by Patrick Appel

A reader writes:

Free will is the age-old question that keeps sophomores up all night. But Searle is not the best voice on this question, as he is ultimately a dualist, trying to bring in something from outside the physical world, but without evidence.

Daniel Dennett's Elbow Room is an oldie but a goodie on this topic, at least in part making the same argument that you do - we all live our lives as if we have free will, and we can't tell that we don't, so that's good enough.

Further, a big part of this question is what do we actually want when we ask for free will? Not randomness, I think, which takes quantum mechanics out of the picture. We want our decisions to be based on real preferences, which are determined by what? Well, by rules for what we prefer, of course. If we postulate some dualistic outside 'soul' or other driving force, we just push the question back a level - what are the rules by which the soul makes choices? Again, we don't want randomness, we want real preference. So we just can't get away from a rules-based, deterministic system. It might be chaotic, there might be a huge number of rules and inputs to those rules, so many that we can never be fully 'predictable,' but ultimately we WANT there to be rules. Searle usually seems to miss this point.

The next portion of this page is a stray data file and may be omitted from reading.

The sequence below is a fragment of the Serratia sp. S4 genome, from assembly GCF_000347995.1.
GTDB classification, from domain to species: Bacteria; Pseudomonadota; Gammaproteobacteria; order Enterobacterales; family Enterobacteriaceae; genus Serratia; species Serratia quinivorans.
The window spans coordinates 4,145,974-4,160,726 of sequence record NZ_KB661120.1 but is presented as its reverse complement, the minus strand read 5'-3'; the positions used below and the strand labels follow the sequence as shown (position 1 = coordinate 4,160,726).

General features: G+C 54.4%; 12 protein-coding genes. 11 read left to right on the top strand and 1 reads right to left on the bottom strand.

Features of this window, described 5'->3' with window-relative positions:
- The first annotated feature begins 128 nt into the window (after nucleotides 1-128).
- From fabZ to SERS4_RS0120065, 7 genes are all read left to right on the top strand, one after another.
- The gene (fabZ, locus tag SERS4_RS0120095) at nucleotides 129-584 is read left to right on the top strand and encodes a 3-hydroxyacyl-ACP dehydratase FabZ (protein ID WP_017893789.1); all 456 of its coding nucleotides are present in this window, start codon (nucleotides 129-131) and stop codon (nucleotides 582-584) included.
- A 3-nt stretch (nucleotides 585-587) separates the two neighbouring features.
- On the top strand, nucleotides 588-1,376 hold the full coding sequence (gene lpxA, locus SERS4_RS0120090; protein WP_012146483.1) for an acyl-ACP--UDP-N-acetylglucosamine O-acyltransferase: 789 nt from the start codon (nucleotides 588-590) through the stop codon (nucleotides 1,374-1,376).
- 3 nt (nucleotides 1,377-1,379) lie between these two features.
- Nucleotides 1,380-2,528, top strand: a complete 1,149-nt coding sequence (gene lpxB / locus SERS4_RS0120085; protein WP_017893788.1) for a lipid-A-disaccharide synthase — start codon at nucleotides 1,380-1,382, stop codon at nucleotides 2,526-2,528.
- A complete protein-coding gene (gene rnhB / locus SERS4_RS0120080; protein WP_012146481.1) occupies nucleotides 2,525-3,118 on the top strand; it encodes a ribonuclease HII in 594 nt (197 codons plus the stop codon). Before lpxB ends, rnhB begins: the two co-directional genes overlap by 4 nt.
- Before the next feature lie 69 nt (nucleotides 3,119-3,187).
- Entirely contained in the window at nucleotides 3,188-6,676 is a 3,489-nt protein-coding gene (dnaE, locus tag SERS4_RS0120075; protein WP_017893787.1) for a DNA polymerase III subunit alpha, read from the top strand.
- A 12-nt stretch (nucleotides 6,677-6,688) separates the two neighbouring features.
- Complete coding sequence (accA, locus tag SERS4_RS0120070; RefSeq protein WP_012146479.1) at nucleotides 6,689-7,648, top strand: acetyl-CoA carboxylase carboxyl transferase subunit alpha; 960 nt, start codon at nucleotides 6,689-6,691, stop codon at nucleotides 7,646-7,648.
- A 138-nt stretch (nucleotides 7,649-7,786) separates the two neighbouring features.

Another reader seconds:

My favorite book of all time is Elbow Room: Varieties of Free Will Worth Wanting.  Especially the chapter 'Could Have Done Otherwise' changed everything for me, articulating a stance toward responsibility and choice that permanently resolved an existential anxiety toward ethics that had always bothered me.  It's Daniel Dennett at his very best, before he started haring off into things of which he has no particular understanding (religion).

Anyway, I found that once the whole conundrum had been flipped upside down, it made vastly more sense. Better yet, our base intuitions about what is important and meaningful emerge reconfigured but strengthened, not invalidated.

Another reader:

William James pointed out that, not only is free will pragmatically true, but more generally any philosophical argument whose truth or falsity would not result in an actual concrete effect on our actions is a mere semantic game.

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